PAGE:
Postsynaptic GluA1 enables acute retrograde enhancement of presynaptic function to coordinate adaptation to synaptic inactivity.
Prolonged blockade of AMPA-type glutamate receptors in hippocampal neuron cultures leads to homeostatic enhancements of pre- and postsynaptic function that appear correlated at individual synapses, suggesting some form of transsynaptic coordination. The respective modifications are important for overall synaptic strength but their interrelationship, dynamics, and molecular underpinnings are unclear. Here we demonstrate that adaptation begins postsynaptically but is ultimately communicated to presynaptic terminals and expressed as an accelerated turnover of synaptic vesicles. Critical postsynaptic modifications occur over hours, but enable retrograde communication within minutes once AMPA receptor (AMPAR) blockade is removed, causing elevation of both spontaneous and evoked vesicle fusion. The retrograde signaling does not require spiking activity and can be interrupted by NBQX, philanthotoxin, postsynaptic BAPTA, or external sequestration of BDNF, consistent with the acute release of retrograde messenger, triggered by postsynaptic Ca(2+) elevation via Ca(2+)-permeable AMPARs.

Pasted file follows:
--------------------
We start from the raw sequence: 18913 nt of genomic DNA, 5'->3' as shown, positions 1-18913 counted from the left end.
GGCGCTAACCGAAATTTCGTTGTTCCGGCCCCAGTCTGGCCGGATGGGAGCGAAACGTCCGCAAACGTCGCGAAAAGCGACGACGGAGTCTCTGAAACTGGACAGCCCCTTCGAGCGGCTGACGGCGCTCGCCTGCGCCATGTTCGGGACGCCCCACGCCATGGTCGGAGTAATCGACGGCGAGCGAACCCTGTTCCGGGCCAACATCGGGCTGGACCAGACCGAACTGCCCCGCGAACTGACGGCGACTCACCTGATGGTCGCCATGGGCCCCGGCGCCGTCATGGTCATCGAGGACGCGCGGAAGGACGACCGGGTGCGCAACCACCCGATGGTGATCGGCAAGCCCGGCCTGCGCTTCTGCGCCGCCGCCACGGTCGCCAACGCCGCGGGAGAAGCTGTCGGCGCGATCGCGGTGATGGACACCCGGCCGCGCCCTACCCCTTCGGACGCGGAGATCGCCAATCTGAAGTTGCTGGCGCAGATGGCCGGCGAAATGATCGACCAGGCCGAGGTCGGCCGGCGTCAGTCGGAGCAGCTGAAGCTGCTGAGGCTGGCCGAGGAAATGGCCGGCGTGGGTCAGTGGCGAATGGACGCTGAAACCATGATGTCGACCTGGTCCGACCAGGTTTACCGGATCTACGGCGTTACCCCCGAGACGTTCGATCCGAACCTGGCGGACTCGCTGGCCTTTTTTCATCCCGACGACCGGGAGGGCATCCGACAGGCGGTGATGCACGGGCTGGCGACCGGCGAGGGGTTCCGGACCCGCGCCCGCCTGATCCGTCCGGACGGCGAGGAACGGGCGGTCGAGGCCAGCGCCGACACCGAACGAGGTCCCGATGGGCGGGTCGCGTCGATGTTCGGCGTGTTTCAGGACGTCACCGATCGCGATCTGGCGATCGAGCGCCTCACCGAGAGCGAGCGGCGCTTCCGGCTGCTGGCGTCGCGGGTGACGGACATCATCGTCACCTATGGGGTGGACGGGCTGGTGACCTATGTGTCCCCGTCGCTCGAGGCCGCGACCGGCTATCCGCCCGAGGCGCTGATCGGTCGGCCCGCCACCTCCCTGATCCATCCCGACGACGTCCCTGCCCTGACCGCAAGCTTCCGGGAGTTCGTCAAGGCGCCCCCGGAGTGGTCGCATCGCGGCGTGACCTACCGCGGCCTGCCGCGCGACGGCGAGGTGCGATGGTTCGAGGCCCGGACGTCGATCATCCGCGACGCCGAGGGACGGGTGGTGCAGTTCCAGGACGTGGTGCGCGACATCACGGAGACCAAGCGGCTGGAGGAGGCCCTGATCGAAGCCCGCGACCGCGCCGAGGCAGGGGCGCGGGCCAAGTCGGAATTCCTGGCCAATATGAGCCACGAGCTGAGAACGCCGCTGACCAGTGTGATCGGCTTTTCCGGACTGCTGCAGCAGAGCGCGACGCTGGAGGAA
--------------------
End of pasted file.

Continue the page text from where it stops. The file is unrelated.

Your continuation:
Lindskog M, Li L, Groth RD, Poburko D, Thiagarajan TC, Han X, Tsien RW.
Proc Natl Acad Sci U S A. 2010 Dec 14;107(50):21806-11.